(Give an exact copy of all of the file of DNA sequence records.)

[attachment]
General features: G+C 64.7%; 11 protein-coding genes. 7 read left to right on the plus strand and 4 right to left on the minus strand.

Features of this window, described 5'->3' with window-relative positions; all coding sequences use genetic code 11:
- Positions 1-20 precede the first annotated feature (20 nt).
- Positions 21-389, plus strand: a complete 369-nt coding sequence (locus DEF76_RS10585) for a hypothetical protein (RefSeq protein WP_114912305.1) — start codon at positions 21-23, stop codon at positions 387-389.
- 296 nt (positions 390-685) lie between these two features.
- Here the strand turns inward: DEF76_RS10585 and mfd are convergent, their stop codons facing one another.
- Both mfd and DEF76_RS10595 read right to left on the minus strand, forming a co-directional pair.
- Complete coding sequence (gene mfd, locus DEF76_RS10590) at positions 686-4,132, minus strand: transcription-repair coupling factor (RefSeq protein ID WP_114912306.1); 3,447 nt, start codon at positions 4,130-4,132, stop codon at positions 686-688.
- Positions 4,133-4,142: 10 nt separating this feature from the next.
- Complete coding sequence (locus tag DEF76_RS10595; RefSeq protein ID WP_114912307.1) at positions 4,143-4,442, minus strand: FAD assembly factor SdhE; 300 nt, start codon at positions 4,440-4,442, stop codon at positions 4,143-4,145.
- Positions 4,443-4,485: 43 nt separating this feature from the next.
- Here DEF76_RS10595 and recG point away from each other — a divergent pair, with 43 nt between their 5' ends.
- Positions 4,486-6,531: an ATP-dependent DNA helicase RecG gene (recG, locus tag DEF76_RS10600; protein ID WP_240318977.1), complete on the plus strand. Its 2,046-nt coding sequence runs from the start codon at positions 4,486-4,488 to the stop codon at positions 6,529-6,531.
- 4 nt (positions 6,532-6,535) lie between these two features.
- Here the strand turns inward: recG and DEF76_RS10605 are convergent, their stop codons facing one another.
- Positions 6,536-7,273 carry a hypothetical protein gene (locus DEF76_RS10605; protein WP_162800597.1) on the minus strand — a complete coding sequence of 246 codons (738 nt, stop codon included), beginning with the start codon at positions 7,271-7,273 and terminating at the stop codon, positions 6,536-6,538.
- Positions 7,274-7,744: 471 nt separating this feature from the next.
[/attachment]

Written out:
General features: G+C 64.7%; 11 protein-coding genes. 7 read left to right on the plus strand and 4 right to left on the minus strand.

Features of this window, described 5'->3' with window-relative positions; all coding sequences use genetic code 11:
- Positions 1-20 precede the first annotated feature (20 nt).
- Positions 21-389, plus strand: a complete 369-nt coding sequence (locus DEF76_RS10585) for a hypothetical protein (RefSeq protein WP_114912305.1) — start codon at positions 21-23, stop codon at positions 387-389.
- 296 nt (positions 390-685) lie between these two features.
- Here the strand turns inward: DEF76_RS10585 and mfd are convergent, their stop codons facing one another.
- Both mfd and DEF76_RS10595 read right to left on the minus strand, forming a co-directional pair.
- Complete coding sequence (gene mfd, locus DEF76_RS10590) at positions 686-4,132, minus strand: transcription-repair coupling factor (RefSeq protein ID WP_114912306.1); 3,447 nt, start codon at positions 4,130-4,132, stop codon at positions 686-688.
- Positions 4,133-4,142: 10 nt separating this feature from the next.
- Complete coding sequence (locus tag DEF76_RS10595; RefSeq protein ID WP_114912307.1) at positions 4,143-4,442, minus strand: FAD assembly factor SdhE; 300 nt, start codon at positions 4,440-4,442, stop codon at positions 4,143-4,145.
- Positions 4,443-4,485: 43 nt separating this feature from the next.
- Here DEF76_RS10595 and recG point away from each other — a divergent pair, with 43 nt between their 5' ends.
- Positions 4,486-6,531: an ATP-dependent DNA helicase RecG gene (recG, locus tag DEF76_RS10600; protein ID WP_240318977.1), complete on the plus strand. Its 2,046-nt coding sequence runs from the start codon at positions 4,486-4,488 to the stop codon at positions 6,529-6,531.
- 4 nt (positions 6,532-6,535) lie between these two features.
- Here the strand turns inward: recG and DEF76_RS10605 are convergent, their stop codons facing one another.
- Positions 6,536-7,273 carry a hypothetical protein gene (locus DEF76_RS10605; protein WP_162800597.1) on the minus strand — a complete coding sequence of 246 codons (738 nt, stop codon included), beginning with the start codon at positions 7,271-7,273 and terminating at the stop codon, positions 6,536-6,538.
- Positions 7,274-7,744: 471 nt separating this feature from the next.